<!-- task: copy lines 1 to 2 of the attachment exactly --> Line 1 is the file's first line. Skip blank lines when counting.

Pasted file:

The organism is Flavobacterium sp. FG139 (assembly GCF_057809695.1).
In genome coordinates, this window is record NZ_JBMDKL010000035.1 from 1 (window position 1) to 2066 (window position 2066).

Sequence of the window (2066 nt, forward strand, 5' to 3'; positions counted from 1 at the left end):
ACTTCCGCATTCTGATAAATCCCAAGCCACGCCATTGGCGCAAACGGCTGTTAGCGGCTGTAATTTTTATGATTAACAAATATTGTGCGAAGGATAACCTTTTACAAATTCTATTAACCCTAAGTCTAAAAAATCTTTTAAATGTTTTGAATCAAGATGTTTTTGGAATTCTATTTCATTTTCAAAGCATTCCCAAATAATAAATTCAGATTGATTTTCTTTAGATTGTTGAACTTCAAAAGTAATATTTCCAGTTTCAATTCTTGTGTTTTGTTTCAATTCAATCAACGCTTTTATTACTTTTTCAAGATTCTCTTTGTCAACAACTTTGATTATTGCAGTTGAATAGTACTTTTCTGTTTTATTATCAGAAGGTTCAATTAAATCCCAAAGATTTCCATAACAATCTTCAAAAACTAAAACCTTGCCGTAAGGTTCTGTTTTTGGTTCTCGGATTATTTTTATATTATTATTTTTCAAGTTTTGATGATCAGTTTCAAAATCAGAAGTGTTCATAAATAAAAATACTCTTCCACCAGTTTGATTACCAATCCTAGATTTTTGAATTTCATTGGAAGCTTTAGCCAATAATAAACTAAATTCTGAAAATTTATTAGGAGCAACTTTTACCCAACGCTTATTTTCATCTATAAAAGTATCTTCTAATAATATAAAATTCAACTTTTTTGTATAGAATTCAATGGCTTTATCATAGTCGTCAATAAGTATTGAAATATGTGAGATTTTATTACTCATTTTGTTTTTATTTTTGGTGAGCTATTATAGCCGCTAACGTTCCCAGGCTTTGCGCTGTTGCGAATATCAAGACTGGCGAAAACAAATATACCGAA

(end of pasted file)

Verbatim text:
The organism is Flavobacterium sp. FG139 (assembly GCF_057809695.1).
In genome coordinates, this window is record NZ_JBMDKL010000035.1 from 1 (window position 1) to 2066 (window position 2066).